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Italian Article on Mel Sembler (Founder of Straights, Inc.)

Diplomatic immunity
Doubts about the past of Mel Sembler, the chief US diplomat in Rome

Before the tragic epilogue of the kidnapping of Giuliana Sgrena brought his name into press reports for his efforts at mediation between Rome and Washington, Mel Sembler, US Ambassador to Italy, was virtually unknown in America. But among the few who already knew him, many have been seeking to put him and his wife, Betty, behind bars for years. For seventeen years, the couple founded and ran “Straight, Inc.” a network of group homes for drug addicts, whose severe methods have led to numerous legal and civil suits on the part of ex-patients.

Having grown wealthy as a builder of shopping centers, the seventy-five year old ex-ambassador to Australia and Nauru was a major fundraiser for the Republican Party. While his wife took an important role in the Florida gubernatorial campaigns for the president’s brother, Jeb Bush, Sembler brought tens of millions of dollars of contributions into the two electoral campaigns of George W. His efforts were awarded in 2001 with the nomination to become ambassador to Italy.

In his official biography, the ambassador’s long experience with “Straight, Inc.” is described as a great success story. “During its 17 years of existence, Straight successfully graduated more than 12,000 young people nationwide from its remarkable program,” reads the State Department site. But Wes Fager, a computer scientist who entrusted his fifteen-year-old son to “Straight” in Virginia in 1989, couldn’t agree less. “Approximately 50,000 children passed through those group homes. Many still have mental problems, and over forty have committed suicide. Some of them are among the 12,000 Sembler considers ‘graduated’ drug-free. They are successful graduates, but they’re dead.” Fager has dedicated himself to uncovering the truth about “Straight,” and created the website “The Straights”. After five months at the center, his son was never the same again. “He had nervous breakdowns. I believe Straight greatly contributed to that. One of his therapists told me, ‘Your son might have had problems anyway, but Straight pushed him over the edge’.”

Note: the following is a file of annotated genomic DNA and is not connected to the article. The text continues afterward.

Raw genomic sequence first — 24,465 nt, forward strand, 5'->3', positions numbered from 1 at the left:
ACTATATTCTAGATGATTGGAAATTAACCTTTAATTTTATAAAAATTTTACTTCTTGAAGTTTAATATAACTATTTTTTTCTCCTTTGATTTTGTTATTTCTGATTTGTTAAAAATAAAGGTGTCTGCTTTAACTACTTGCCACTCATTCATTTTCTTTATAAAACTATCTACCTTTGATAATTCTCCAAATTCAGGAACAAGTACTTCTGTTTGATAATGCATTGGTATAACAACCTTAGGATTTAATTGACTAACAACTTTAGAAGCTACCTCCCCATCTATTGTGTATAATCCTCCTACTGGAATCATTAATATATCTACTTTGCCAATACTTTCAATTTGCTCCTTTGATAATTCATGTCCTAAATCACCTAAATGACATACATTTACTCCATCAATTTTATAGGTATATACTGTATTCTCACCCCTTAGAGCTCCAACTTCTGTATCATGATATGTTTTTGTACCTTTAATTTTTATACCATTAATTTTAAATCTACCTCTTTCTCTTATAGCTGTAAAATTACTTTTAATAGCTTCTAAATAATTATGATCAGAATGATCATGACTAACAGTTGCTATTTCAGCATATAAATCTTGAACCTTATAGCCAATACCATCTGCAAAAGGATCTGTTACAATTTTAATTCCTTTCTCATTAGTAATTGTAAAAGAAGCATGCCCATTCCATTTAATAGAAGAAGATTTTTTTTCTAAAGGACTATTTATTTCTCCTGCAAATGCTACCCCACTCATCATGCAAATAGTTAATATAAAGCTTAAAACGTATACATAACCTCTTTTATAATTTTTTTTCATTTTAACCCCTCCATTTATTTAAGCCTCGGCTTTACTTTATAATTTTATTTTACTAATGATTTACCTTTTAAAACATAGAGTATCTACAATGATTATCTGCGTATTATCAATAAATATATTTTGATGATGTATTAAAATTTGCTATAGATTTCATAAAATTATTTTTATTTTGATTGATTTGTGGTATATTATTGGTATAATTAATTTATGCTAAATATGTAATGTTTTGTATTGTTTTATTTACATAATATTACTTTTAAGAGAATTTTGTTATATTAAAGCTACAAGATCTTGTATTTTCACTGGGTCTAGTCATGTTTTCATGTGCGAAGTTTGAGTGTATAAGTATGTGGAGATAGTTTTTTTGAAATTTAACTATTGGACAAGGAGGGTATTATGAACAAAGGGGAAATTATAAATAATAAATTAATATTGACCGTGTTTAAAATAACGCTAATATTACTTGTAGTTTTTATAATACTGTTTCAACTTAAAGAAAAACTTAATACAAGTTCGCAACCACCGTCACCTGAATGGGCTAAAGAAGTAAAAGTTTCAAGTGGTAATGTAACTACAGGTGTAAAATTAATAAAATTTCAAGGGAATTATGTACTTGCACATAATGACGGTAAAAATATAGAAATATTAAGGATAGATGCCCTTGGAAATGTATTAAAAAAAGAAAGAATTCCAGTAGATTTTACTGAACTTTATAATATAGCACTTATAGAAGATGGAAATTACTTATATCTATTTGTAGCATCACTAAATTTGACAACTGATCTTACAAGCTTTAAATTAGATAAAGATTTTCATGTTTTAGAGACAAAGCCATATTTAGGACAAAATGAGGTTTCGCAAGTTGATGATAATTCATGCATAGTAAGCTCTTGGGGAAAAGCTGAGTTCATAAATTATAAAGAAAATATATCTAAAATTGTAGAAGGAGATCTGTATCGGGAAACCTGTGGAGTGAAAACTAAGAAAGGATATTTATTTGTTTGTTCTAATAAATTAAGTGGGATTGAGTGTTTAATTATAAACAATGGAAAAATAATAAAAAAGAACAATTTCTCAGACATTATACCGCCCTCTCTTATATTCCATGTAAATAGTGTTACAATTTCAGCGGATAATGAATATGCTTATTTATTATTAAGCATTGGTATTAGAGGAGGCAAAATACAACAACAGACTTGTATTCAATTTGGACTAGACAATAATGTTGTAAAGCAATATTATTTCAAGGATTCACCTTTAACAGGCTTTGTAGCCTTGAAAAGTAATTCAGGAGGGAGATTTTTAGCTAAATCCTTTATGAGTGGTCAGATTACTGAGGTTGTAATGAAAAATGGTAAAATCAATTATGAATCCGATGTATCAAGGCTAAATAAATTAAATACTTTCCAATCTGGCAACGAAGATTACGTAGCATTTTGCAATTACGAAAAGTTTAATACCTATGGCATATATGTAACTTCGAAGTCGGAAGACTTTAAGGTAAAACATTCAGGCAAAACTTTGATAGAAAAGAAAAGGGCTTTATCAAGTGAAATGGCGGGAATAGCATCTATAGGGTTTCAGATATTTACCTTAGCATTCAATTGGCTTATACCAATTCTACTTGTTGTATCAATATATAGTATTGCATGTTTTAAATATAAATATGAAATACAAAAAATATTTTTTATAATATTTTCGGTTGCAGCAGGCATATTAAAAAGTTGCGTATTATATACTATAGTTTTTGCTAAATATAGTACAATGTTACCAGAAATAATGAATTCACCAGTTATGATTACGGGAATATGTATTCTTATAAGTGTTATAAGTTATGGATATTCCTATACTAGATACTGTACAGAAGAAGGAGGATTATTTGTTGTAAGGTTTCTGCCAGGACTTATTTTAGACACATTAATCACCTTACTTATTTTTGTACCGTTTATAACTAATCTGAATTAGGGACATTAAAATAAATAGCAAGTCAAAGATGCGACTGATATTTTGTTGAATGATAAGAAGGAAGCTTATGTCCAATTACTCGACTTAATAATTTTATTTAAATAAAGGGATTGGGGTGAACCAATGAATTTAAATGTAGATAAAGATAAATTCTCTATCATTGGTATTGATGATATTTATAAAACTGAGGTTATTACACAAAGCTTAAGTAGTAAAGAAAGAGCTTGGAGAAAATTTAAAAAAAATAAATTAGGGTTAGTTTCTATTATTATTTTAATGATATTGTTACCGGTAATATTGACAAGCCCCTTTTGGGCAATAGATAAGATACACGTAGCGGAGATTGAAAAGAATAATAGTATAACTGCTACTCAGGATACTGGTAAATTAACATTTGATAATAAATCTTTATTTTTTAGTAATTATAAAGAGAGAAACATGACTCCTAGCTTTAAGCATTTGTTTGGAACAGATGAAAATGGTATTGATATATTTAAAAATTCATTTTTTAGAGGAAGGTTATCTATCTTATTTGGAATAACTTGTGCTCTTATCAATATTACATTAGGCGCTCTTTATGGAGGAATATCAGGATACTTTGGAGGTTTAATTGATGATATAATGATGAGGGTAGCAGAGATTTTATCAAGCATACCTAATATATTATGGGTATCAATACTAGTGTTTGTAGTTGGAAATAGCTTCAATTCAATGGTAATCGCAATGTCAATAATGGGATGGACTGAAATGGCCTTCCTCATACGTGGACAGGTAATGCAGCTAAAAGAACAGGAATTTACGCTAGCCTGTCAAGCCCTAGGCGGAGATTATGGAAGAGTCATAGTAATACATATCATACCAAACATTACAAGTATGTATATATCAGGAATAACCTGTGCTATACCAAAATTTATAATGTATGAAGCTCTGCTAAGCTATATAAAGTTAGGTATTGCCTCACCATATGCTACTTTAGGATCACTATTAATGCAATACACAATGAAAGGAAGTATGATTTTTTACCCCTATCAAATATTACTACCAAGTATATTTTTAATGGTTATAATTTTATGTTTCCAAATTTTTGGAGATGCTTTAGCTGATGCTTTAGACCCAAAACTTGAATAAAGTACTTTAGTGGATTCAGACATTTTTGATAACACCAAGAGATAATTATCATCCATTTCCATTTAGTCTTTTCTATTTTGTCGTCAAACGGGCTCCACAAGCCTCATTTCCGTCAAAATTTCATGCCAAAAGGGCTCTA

Taking inspiration from theories fashionable at the time and particularly from Chinese methods of thought control, Straight’s philosophy was simple: to cure an addict, you must first destroy his personality and then create a new one. During their stay at Straight homes, the young patients were forbidden to see their parents and were not allowed to leave the center. “No one could get out until they “confessed” their problems in the way Straight wanted,” Fager explains. “Because of this, the ‘cure’ always lasted longer than they said it would when it began. And the costs kept going up. Above the 12,000 dollars a year I paid at the beginning, they kept demanding more money. But they had no expenses: there were no doctors, the centers were basicly empty warehouses, and the children slept and ate in the houses of families outside the center.”

According to dozens of charges brought to court, in Sembler’s centers the patients were beaten, deprived of food, and forced to sit in the same position all day. There are instances of some clients being made to sit in their own feces, urine, and vomit. Some girls were even forced to sit in their own menstrual blood. Older members were encouraged to spit in newer members’ faces, and patients were compelled to recount their most humiliating sexual experiences. Superiors ordered senior patients to abuse the newcomers. “Straight does something very close to psychic homicide,” says Marge Robertson, former head of the local section of the American Civil Liberties Union, speaking about the Cincinnati center. “We’re talking about the same abuses and torture that provoked scandal at Abu Ghraib,” Fager insists, “At the Straight centers, that conduct was the norm.”

Some of the charges of mistreatment lead to convictions and the paying out of large settlements. One after another, the Straight group homes finally closed in 1993. Some of the directors subsequently opened new centers with different names but similar methods, but it was the end of the largest drug rehabilitation program ever founded in the United States, a business that generated almost 100 million dollars. Although its ending was inglorious, Sembler – already nominated ambassador to Australia by Bush père – escaped virtually untouched. Shopping centers built by the Mel Sembler Company continued to sprout up across the United States, especially in Florida. One of them, in Saint Petersburg, was accused of racism by the local Afroamerican community because of the methods used by security guards to target black youths and because, out of 450 employees, only one was black.

For the most part, Sembler is known

Last Paragraph of article (truncated)

For the most part, Sembler is known only to those who have come into contact with his group homes and shopping centers. Except for a brief appearance during the Sgrena affair, he makes little news, just another one of the many US ambassadors throughout the world. But recently he achieved a distinction which earned him an article in the Washington Post, when he bought a stupendous Roman building for the embassy for the expansion of diplomatic offices. The ambassador chose to name the newly-acquired building after himself: the Mel Sembler Building. For the first time in American history, a diplomatic building has been named after a sitting ambassador.
Alessandro Ursic